Wednesday, July 3, 2013

No Words: An IWSG Post


I’ve been on a writing break (of sorts) since the release of my third book and this time living almost completely in the real world has been an interesting journey.  A strange conundrum has found me and I’m not completely certain I have it worked out yet, but I am ready to drop it into this writers’ forum to see what you make of it (To see other blogs participating in IWSG, see the master list here).  My issue is about words and writers and the sometimes symbiotic and sometimes parasitic nature of their relationship.

I think it is fair to say that most writers see the world through words, possibly more heavily than other people.  Math-inclined people probably see the world in numbers more than others.  Artists probably see the world in images.  I don’t have any hard facts on this, but it stands to reason.  We all have aptitudes and our non-aptitudes (for me, see anything involving coordination, especially sports), and our aptitudes shape how we see the world.

There has been a lot going on in my world with words, the words of others and their power, the words I use to define myself and my actions, words in writing, words in general.  As I’ve been working out my thoughts on this, I’ve felt very much like I was tickling the edge of oblivion because the idea that I might find something wrong with the way I see the world and my dependence on words, has been unsettling.  But here we are.

The catalyst:  At dinner with a friend, I was relating a bit of drama I recently had with a friend (catching her up with my life since I haven’t seen her in a while... writing-related shut-in syndrome, of course).  I mentioned to her that I had written a response letter and was thinking about sending it, just to get some closure.  

My friend said, “Don’t.”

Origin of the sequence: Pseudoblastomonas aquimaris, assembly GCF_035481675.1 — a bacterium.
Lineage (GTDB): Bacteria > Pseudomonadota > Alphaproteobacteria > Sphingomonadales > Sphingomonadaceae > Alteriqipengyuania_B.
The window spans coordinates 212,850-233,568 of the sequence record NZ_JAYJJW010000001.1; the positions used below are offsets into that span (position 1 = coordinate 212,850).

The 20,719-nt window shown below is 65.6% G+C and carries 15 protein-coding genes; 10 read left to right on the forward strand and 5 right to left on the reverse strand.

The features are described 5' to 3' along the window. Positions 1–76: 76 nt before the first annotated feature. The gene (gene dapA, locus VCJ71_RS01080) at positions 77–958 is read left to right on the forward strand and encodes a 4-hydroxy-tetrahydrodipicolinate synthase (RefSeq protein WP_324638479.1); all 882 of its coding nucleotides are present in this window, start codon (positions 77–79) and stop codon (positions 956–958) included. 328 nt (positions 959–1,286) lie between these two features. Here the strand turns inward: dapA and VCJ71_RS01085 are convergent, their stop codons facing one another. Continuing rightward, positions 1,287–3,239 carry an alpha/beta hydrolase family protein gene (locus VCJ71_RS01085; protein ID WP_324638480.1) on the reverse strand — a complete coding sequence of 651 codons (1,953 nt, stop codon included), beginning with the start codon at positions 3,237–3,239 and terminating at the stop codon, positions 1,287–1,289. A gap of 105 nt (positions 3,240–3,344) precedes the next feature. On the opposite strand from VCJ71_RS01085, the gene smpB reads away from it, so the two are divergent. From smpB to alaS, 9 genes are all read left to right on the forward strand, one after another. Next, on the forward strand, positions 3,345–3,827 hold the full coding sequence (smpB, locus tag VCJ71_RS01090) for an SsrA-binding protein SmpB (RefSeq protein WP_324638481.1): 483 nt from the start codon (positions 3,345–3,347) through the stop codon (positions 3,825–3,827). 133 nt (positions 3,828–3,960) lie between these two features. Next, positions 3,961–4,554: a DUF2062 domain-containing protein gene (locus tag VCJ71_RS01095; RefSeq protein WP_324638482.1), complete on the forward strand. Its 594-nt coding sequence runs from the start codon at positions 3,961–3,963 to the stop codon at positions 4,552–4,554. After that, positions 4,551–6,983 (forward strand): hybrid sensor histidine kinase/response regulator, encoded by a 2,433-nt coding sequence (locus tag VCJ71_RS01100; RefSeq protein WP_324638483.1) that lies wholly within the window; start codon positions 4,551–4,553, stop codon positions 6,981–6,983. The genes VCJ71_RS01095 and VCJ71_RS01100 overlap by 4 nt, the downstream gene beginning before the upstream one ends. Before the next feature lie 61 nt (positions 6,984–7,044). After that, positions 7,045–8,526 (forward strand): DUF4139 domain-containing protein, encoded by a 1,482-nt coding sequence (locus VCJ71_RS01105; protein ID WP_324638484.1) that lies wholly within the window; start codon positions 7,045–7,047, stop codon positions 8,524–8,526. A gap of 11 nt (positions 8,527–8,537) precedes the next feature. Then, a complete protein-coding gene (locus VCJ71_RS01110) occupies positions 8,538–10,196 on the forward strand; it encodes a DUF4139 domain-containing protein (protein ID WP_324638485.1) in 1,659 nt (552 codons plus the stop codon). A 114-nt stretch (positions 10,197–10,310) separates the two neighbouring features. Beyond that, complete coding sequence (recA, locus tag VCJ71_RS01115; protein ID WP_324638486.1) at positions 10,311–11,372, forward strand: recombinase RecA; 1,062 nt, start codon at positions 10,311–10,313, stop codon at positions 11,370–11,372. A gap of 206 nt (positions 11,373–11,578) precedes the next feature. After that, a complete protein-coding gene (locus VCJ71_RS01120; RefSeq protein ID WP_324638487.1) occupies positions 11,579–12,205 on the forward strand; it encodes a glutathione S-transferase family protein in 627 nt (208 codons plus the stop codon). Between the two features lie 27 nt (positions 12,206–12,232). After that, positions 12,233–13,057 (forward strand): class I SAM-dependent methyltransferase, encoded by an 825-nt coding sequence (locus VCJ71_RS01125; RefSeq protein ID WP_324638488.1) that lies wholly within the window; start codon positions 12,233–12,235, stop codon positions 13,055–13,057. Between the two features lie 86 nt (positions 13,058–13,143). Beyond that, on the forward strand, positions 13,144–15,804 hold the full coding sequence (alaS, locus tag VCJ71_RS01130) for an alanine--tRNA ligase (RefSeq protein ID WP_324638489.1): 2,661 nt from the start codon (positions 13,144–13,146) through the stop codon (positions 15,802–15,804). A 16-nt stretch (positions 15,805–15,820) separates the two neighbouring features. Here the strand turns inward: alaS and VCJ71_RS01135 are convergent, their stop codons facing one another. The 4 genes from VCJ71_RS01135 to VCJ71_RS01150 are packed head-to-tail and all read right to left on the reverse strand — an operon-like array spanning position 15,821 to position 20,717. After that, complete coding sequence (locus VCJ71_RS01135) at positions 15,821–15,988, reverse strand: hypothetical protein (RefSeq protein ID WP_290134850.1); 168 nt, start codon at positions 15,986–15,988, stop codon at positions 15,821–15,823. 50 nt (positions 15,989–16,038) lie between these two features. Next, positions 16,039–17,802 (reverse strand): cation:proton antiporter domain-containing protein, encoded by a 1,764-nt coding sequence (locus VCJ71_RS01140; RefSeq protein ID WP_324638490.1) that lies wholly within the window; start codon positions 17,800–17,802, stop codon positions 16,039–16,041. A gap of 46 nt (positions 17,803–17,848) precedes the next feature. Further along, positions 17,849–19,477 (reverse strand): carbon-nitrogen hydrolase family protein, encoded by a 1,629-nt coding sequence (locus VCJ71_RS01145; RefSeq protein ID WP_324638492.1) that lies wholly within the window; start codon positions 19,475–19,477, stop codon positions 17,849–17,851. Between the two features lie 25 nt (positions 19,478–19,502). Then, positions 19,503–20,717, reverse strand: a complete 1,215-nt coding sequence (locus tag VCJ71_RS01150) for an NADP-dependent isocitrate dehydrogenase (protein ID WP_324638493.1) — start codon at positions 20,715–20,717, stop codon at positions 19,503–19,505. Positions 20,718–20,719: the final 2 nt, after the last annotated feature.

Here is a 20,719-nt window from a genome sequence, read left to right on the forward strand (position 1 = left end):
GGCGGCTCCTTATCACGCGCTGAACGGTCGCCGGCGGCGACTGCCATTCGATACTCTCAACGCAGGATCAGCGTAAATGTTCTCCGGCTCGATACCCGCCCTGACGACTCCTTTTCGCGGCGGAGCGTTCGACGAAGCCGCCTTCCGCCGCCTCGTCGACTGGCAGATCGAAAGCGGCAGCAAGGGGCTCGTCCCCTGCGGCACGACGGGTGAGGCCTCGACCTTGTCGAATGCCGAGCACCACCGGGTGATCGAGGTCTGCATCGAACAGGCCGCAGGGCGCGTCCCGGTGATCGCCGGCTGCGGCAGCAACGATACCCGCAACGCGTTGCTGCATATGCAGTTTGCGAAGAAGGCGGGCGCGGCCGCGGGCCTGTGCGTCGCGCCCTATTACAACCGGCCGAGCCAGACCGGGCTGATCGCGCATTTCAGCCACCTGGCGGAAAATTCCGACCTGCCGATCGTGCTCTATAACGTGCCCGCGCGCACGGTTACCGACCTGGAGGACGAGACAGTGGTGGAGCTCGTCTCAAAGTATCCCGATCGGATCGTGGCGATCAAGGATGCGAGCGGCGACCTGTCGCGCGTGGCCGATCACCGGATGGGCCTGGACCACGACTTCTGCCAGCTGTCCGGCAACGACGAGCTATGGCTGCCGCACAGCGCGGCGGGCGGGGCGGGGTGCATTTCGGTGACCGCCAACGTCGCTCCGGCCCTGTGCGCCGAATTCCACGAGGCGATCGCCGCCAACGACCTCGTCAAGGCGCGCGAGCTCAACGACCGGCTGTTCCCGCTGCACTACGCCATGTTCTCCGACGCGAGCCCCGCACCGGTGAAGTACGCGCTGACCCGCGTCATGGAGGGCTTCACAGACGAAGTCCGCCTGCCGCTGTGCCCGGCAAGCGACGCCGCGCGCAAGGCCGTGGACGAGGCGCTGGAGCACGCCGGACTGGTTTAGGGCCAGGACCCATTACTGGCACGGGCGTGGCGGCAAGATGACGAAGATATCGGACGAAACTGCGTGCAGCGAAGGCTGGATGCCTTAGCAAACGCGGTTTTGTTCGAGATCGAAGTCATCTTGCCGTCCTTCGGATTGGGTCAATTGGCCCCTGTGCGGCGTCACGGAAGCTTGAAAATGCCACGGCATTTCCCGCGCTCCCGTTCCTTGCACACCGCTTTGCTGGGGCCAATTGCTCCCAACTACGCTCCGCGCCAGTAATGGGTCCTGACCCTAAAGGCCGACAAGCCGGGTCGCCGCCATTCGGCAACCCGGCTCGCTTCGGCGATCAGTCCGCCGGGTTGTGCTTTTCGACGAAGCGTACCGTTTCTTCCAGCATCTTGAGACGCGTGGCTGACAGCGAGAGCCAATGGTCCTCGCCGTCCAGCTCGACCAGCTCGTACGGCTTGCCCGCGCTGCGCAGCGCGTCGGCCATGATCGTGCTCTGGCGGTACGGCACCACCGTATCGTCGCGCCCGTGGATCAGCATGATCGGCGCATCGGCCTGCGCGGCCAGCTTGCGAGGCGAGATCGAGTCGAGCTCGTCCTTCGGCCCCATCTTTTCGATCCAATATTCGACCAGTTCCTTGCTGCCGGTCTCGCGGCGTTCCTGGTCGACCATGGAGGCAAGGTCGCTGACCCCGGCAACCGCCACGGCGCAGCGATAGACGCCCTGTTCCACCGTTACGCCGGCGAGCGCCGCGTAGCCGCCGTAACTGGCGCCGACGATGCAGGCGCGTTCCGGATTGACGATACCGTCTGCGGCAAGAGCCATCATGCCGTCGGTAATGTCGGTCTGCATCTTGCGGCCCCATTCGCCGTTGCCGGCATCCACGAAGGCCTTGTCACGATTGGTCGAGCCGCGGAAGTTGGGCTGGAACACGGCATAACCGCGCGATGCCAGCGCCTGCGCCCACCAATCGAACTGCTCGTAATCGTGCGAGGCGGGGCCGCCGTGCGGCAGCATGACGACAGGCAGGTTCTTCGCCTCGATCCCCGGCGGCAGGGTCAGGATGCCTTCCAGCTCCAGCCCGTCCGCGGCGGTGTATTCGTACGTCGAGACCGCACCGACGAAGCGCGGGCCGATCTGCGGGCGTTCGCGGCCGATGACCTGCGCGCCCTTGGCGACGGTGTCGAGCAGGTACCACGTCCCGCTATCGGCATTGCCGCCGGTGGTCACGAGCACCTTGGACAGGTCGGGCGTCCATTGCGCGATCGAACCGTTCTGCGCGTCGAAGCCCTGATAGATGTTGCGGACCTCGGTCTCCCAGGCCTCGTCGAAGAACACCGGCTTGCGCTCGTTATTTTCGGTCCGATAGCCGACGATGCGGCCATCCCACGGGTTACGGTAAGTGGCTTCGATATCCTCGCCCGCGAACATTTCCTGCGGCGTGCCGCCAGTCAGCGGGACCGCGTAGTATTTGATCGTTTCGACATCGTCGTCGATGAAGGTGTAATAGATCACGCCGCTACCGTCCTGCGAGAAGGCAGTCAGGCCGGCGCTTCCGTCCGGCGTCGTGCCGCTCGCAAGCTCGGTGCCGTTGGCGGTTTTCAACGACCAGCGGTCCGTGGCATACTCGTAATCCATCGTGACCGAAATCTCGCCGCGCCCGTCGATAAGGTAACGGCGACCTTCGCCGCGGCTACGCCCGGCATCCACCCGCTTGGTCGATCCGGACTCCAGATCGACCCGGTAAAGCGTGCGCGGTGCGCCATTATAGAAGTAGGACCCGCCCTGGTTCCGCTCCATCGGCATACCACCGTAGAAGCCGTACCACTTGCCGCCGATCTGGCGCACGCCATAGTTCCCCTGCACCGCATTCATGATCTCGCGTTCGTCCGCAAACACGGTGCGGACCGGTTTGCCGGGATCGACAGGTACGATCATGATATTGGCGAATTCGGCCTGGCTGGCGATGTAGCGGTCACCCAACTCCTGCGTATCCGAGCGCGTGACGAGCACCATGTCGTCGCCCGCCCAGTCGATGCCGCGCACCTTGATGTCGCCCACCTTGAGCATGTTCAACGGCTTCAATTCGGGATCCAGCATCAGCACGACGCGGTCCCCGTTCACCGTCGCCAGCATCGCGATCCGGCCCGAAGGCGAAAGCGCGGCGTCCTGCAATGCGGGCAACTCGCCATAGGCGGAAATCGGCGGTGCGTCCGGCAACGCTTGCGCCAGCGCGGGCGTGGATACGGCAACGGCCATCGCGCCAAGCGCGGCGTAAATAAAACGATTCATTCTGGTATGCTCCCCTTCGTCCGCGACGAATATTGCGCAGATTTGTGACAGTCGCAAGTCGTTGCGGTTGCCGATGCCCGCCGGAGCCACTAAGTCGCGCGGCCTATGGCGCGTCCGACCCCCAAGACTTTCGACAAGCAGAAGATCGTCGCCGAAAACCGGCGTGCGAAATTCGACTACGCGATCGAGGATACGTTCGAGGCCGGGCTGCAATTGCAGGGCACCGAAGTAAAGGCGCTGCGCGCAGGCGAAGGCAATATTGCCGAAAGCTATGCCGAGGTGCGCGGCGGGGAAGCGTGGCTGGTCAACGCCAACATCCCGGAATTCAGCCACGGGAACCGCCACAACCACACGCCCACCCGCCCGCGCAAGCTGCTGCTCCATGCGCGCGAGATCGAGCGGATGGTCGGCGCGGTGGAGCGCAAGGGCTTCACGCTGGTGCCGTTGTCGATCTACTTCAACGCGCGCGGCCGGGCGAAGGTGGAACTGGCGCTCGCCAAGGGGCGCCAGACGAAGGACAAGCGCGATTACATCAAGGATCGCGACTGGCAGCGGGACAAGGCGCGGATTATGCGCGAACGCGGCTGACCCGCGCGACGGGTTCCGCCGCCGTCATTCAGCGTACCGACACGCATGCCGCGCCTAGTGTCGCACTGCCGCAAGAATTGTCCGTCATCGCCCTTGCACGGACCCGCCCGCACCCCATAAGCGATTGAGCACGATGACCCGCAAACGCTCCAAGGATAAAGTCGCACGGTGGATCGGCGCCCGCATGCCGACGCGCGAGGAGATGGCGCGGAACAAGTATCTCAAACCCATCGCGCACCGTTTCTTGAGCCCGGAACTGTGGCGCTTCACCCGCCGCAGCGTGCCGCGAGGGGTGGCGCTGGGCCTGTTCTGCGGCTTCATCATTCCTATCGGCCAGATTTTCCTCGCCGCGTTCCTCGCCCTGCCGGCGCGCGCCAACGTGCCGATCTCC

I said, “No, it’s not bad.  I think it’s actually a good thing.”

She said, “Don’t.  Just let it be.”

Okay, well, closure freak here.  Just letting anything be isn’t something that feels right.  I like to put a bow on it, seal it up, and then let it go.

I said, “Well, the main thing is I wrote it.  The words just bubble up in me if I don’t write them down.”  I paused. “I feel infected by words sometimes...”

That led us down the rabbit hole and there I have remained.  There is something tactile, something compulsive in my need to write things down, to make sense of the world through words.  I’ve always seen this as a good thing (for a writer especially), but suddenly, in interpersonal relationships, I realized it might not be good at all.

I didn’t send the letter.

Last night, I experienced something indescribable.  Neither entirely good nor entirely bad.  Something that made me fight against the urge to write about it, to discover what the experience meant to me through delving into the treasure trove of words.  I suddenly wanted to just let the experience settle on me without smothering it in language that couldn't possibly capture what was one of the most powerful moments of my life.

And in that moment and the hours that followed, I didn’t want to hear words or talk to people, to form images of my life experience for others.  I didn’t want to communicate in faulty terms what went beyond words, too powerful and elusive to be captured by them, almost like trying to tether wonder.

I finally understood what I have known, that each blessing can also be a curse.  I am a writer.  That is who I am.  And words are the medium with which I connect to the world.  But last night, I felt the true limitations of that, the way that pinning an experience down with words can rob something, diminish it, just as in other cases, words can illuminate the truth obscured in the hazy shadows of our lives.

In the morning light today, I see that balance is what all of this is actually about, finding the connection inside myself that allows me to find beauty in the wordless, the feelings and experiences beyond language.  To seek that connection deeply.  And to use my words and the pictures they create in a more measured way, not in my relationships with others, but into the stories always pushing at me to be told.

The truth is: words, understanding others, seeking to obtain the concrete in ever-changing people is much less important than just having empathy.

We don’t need to build word prisons to protect us or to capture us, to make us right in any circumstance.  For me, I think I found a step toward peace in just breathing in a remarkable experience and allowing it to change the way I see my life and the world around me.

I love words.  That’s not going to end.  But, and this is a hard thing for me to say, there is more to life than fiction (though my characters certainly reserve the right to disagree), and feeling more, experiencing more, exploring the truth found in silence and the beyond—those things will make me a better person, and possibly, in the long run, a better writer.